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  • Writer's pictureFifth Street

State of Diversity in Public Relations

I want to start by saying I am a privileged individual. I grew up in a loving family with good economic status. I went to a predominantly white school and people with my skin color have been broadly represented in the media. I've never been discriminated against because of my skin color and I will never fully understand the injustice people of color have experienced.

However, I advocate for people of color and strive to find a future employer who values diversity and inclusion just as much as I do.

If you haven't noticed, we have experienced a lot in the last few months just from a PR standpoint. Even while the pandemic has decimated parts of the business, there's been a much-needed and robust response to concerns raised by Black Lives Matter: a global organization whose mission is to exterminate white supremacy and build local power to reconcile in violence inflicted on Black communities.

What is PRSA doing to show support?

According to the Public Relations Society of America (PRSA), the industry still struggles to attract young Black, Asian and Hispanic professionals to pursue public relations as their career of choice.

But the Diversity and Inclusion Committee (D&I) intends to do everything possible to improve consciousness through visibility in D&I standards, resources and practices.

D&I Committee works closely with the PRSA Foundation, which helps drive diversity within public relations by funding numerous research initiatives for underserved populations, PR firms and employees.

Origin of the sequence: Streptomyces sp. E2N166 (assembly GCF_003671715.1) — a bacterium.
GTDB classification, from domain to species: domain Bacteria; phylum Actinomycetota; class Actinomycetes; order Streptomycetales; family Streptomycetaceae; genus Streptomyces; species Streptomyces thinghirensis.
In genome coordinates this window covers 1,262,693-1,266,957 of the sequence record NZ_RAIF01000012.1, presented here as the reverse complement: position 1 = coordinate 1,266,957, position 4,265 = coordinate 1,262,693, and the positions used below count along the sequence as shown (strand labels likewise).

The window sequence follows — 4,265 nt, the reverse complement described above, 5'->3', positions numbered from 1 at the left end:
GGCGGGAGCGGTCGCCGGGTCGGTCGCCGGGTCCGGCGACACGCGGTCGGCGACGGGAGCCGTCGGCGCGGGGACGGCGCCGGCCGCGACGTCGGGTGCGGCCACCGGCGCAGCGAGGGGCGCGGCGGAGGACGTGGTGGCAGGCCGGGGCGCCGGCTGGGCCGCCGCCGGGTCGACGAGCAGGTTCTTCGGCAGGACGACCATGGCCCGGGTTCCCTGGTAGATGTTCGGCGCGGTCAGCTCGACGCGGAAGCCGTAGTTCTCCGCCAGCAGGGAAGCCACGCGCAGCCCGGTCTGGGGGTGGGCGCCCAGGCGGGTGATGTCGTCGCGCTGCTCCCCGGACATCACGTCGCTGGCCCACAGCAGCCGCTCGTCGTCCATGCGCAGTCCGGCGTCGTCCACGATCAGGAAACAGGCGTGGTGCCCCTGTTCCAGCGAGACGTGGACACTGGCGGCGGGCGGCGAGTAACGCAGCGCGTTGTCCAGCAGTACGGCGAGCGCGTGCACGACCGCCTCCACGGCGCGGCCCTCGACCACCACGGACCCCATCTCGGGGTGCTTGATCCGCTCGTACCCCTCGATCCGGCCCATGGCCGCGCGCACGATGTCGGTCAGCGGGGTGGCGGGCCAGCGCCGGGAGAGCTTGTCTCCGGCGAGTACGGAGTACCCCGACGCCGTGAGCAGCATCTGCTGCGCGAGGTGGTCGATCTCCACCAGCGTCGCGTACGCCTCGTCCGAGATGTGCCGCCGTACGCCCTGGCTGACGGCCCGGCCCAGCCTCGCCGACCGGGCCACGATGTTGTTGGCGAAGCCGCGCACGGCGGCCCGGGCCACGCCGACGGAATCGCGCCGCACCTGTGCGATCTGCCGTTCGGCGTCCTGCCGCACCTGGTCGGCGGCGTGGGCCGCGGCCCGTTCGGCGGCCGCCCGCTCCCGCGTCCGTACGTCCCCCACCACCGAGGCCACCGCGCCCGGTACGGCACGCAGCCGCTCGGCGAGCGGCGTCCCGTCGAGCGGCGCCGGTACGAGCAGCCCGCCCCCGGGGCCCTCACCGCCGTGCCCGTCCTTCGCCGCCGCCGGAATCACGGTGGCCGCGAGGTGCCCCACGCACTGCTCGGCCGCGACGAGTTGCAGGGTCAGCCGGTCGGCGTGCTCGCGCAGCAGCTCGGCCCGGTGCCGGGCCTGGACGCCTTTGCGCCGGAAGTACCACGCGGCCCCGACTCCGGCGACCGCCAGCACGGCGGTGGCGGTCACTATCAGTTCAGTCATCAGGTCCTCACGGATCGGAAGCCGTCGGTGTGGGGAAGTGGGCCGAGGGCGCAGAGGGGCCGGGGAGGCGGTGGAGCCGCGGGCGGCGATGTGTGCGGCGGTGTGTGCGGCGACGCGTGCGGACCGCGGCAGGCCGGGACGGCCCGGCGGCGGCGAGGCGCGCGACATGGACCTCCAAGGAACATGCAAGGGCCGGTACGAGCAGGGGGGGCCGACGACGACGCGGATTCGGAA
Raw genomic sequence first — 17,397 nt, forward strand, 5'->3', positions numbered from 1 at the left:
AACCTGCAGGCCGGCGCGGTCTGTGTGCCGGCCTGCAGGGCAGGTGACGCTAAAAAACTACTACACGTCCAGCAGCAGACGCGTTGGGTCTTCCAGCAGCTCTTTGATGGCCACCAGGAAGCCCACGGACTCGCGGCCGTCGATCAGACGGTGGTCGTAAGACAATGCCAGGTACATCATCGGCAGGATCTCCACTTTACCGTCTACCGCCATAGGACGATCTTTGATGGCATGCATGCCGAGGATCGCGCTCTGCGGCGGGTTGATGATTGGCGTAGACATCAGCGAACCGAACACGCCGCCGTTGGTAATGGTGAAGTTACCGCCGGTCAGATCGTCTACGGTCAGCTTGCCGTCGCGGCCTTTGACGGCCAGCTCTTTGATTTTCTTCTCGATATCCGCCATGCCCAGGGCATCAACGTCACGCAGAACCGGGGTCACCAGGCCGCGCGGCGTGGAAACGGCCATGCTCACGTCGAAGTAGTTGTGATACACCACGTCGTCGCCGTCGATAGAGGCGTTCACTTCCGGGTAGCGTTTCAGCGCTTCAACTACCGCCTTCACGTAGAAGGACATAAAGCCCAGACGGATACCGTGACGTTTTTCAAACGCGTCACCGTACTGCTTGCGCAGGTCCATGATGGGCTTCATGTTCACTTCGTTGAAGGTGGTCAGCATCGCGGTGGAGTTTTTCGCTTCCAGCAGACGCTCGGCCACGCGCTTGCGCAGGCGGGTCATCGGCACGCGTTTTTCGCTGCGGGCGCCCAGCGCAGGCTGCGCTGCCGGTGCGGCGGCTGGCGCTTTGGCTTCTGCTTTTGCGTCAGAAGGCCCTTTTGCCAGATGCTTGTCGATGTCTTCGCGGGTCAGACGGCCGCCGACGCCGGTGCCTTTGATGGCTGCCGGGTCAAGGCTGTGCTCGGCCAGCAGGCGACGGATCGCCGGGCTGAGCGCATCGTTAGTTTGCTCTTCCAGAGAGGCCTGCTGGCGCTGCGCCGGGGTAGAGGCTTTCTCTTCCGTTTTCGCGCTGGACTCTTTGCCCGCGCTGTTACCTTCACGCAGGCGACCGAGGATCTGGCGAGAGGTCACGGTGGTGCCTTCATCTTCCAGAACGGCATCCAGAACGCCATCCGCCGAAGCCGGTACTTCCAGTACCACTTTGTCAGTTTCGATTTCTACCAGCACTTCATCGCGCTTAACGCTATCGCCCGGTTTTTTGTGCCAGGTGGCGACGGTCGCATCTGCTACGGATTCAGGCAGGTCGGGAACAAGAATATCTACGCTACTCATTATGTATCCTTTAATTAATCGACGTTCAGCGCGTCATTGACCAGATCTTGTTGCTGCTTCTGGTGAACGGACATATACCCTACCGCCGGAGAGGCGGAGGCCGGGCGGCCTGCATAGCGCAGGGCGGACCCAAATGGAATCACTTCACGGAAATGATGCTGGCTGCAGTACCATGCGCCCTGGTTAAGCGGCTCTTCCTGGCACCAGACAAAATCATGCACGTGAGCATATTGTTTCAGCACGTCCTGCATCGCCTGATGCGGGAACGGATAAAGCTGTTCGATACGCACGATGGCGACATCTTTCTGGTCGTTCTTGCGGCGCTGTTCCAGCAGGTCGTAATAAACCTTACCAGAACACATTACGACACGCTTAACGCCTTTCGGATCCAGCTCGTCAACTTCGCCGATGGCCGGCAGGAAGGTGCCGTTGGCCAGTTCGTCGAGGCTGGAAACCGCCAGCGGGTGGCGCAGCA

This October, PRSA is celebrating diversity and inclusion month. They intend to include webinars, Twitter chats, special events, and editorial coverage for people who would like to learn more.

What does the industry need to do to support long-term change?

Here are some tips the Taylor Bennett Foundation Alumni recommend:

  1. Set targets to hire diverse talent, actively build leadership teams from different races and support organizations that encourage people of color to enter the communications industry.

  2. Redress and discuss to reiterate support for diversity and reject racism.

  3. Find the disconnect. It's not just about finding talent. It's about creating an environment where black talent feels welcome, seen and respected.

  4. Look at your purpose more closely and ensure that you're not enforcing racist practices or stereotypes but are instead educated on how to stand up against racism.

  5. Understand that diversity is a necessity rather than a trend.

  6. Reach out and see the worth and value of diversity.

The moral of the story is that diversity is valuable for business as well as socially, politically and morally responsible in a free society. As public relations professionals, we represent people and brands from all different backgrounds and cultures. It’s our duty to see diversity as a requirement, not an option. I'm confident that conversations about diversity will continue to invoke action and inclusivity in the PR industry and I’m looking forward to the day when I see justice rather than inequality.

Morgan Hale is a senior from Middletown, Indiana, majoring in public relations and minoring in marketing. Morgan is an associate with Fifth Street Communications®, a student-run public relations agency at Anderson University.


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